In light of the fact that my previous two posts on this blog have been about the wonderful time I had in Maui, I felt it was time for some full disclosure.
I fear the Pacific Ocean.
Until Maui, I’d never swam in the ocean, and if I’m being completely honest, I actually loathe swimming in general.
These facts are somewhat comical in that, the main thing I mentioned when speaking about our trip before we left to Maui, was how excited I was to experience a warm beach and warm ocean waters. Maybe a warm beach shouldn’t seem like a big deal, but to me, this is something I’ve only known in my dreams. Growing up in Oregon, the ocean’s water is nothing short of frigid. Wading knee-deep on occasion is the most I’ve ever let myself experience the Pacific. I’m not a fan of hypothermia, and 50 degree ocean water could cause that quickly. Also, I’m not a fan of rip-tides, which are a huge reality for us Oregonians. I grew up being firmly warned with every beach trip by my parents, “Do not ever, ever turn your back on the ocean.” Reading the daily printed newspaper—because I’m apparently 70 years old—I’m constantly bombarded with stories of people needing rescue from our powerful ocean water. Even worse, it’s not uncommon to also see stories about people losing their lives. All of this to say, my brain is trained to know that the ocean is a no-go.
We spent most of our first evening in Maui strolling along the beach. I walked in the surf ankle deep and in wonder. The tide splashing over my toes was inviting, soothing even. My toes weren’t turning bright red and numb with pain from chilly waters. On the contrary, I was actually enjoying the sensation of the sand…and the water.
The next day we rented snorkel gear from a great shop in Kehei, Auntie Snorkel, and they told us of a beach that we should head to for our first snorkeling experience. Excited, we quickly left on our adventure to find this place.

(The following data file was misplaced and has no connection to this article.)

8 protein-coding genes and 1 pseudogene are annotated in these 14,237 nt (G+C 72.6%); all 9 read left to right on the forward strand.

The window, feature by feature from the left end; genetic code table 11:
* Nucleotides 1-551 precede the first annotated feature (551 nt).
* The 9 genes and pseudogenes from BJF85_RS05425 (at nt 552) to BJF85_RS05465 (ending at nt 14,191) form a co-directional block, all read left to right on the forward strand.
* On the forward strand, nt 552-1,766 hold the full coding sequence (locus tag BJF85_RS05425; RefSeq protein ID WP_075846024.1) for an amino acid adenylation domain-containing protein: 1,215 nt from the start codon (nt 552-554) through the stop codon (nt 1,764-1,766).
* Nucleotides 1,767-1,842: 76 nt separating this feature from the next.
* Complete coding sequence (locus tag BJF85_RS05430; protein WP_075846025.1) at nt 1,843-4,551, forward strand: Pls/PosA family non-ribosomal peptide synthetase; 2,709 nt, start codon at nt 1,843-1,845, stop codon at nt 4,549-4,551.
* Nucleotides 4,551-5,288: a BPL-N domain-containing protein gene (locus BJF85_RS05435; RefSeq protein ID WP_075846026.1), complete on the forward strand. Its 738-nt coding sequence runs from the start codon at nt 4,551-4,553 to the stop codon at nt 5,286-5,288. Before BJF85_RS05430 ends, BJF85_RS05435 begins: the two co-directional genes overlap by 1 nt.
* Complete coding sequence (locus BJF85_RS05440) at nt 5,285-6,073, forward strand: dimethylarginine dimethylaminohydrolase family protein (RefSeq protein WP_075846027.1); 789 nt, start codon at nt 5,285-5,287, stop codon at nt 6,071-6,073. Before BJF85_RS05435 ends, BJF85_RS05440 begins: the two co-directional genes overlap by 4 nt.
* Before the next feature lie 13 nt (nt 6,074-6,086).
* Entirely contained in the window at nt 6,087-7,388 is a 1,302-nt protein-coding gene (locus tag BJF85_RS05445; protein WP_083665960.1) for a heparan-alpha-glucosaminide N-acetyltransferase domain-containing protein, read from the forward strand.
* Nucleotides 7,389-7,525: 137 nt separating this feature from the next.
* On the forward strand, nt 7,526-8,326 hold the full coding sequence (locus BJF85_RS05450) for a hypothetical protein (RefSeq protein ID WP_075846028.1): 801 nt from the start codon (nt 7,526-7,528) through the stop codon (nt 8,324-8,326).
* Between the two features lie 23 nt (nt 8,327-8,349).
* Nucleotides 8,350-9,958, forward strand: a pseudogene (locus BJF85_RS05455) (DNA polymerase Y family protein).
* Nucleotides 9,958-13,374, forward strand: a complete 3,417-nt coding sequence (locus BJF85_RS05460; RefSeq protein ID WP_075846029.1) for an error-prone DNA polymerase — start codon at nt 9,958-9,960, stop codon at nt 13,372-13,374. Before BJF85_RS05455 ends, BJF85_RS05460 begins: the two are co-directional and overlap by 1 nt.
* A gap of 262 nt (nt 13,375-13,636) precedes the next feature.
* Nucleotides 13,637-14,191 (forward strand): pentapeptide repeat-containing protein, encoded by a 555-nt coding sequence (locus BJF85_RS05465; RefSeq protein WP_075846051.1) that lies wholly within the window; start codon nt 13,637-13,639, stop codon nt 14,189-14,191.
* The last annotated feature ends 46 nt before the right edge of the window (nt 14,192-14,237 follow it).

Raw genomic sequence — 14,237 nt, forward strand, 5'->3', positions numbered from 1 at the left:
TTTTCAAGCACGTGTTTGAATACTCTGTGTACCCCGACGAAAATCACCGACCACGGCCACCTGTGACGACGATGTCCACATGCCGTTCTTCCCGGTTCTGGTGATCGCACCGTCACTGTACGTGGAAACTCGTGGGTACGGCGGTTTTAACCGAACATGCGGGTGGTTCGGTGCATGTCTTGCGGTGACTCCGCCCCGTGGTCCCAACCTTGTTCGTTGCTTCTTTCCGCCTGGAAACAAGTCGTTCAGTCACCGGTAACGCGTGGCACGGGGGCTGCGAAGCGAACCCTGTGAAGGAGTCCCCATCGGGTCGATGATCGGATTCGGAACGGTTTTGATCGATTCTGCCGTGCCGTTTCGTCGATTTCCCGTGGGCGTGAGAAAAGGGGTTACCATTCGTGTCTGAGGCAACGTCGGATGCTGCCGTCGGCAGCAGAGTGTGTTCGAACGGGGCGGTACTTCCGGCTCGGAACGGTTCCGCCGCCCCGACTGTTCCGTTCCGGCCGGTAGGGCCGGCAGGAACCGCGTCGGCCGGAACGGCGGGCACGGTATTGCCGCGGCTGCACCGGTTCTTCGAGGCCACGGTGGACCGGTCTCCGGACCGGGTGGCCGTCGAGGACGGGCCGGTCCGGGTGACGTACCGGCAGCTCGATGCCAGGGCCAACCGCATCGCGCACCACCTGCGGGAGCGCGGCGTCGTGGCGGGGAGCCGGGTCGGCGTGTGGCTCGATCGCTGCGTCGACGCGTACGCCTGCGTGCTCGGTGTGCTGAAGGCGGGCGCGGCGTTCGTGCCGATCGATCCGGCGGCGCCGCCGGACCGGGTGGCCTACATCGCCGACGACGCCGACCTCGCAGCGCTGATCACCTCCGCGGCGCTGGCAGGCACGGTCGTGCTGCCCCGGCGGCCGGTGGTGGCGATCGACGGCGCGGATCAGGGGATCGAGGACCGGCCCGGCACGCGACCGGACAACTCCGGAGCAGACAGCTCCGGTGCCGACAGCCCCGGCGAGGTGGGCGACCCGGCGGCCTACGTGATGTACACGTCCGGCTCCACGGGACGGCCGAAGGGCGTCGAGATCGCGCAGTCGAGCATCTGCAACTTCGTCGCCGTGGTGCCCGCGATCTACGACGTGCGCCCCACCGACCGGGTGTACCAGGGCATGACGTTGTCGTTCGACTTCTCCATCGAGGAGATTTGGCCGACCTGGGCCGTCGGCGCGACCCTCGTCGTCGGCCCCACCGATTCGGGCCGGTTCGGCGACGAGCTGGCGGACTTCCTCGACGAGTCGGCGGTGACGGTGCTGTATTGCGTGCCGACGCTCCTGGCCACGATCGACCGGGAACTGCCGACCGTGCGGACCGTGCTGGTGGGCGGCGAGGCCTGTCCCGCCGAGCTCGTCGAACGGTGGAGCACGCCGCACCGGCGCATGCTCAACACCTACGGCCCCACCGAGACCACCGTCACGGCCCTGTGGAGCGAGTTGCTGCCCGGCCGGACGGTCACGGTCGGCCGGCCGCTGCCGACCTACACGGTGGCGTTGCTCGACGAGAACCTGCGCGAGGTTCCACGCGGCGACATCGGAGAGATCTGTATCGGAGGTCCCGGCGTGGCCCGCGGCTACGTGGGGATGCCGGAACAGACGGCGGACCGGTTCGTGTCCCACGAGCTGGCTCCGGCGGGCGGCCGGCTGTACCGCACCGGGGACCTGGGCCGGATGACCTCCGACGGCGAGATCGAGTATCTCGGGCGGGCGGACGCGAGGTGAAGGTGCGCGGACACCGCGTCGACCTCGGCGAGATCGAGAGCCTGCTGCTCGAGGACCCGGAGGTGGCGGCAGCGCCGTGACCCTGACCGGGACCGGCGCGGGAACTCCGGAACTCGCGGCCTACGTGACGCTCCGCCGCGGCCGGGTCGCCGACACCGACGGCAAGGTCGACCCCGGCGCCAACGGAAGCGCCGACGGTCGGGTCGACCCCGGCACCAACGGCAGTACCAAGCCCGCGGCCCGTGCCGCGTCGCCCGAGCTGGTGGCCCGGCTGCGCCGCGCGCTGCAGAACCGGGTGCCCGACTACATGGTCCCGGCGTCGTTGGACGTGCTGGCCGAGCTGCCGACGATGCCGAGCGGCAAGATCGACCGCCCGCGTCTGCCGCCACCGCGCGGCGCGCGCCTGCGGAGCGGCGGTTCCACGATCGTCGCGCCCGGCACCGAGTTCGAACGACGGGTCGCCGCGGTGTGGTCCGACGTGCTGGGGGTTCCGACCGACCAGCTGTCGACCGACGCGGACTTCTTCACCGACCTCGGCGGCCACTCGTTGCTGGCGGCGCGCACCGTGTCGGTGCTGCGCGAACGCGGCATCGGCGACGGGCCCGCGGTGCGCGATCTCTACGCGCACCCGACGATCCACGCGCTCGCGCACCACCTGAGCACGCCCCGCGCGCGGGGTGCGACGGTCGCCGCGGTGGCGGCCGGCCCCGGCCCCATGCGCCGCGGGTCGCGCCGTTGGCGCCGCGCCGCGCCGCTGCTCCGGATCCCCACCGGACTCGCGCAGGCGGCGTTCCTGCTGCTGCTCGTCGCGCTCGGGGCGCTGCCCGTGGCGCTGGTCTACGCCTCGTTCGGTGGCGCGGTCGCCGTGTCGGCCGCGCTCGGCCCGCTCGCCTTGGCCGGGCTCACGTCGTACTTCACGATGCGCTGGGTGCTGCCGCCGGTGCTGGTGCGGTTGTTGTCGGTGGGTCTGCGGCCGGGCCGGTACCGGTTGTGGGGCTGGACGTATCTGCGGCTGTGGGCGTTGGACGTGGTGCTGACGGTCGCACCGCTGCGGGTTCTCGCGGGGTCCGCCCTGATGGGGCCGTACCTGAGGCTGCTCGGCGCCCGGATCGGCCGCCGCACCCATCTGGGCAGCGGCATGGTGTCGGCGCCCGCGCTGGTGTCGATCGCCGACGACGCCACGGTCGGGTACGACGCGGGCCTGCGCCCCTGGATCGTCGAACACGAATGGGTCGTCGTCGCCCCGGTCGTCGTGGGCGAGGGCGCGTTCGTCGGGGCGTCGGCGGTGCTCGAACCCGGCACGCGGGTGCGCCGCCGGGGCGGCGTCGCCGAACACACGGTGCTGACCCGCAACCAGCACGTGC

We might not have followed the directions correctly. I say this because at some point we found ourselves walking on a golf cart road through a golf course, our car a mile or two behind us, we weren’t sure where we were exactly. Turning around wasn’t an option though, not when adventure awaits us. As we walked, we could hear the gentle waves persistently calling to us, and finally we decided to make our way towards the ocean. Walking down a gentle slope away from the course that looked as though a few others had previously wandered down, we finally found ourselves on a nearly empty, black sand beach. There were rocks and reefs and it appeared to us that we’d found the right place to snorkel.
As the reality of our next adventure set in, I could feel my emotions wanting to overwhelm me, and by emotions, I don’t mean excitement. My anxiety levels were off the charts.
This is reality. This is it. Those are ocean waves. I, the non-swimmer, am going to get in that water and snorkel. I could hardly still my mind from a thousand panicked thoughts. I’m pretty sure at that point the butterflies in my stomach were no longer fluttering about, but trying to stun my intestines with a Taser. Also, I was quite convinced the ocean air at that beach was much thinner, like that of the mountains in Colorado. Just breathe, I reminded myself.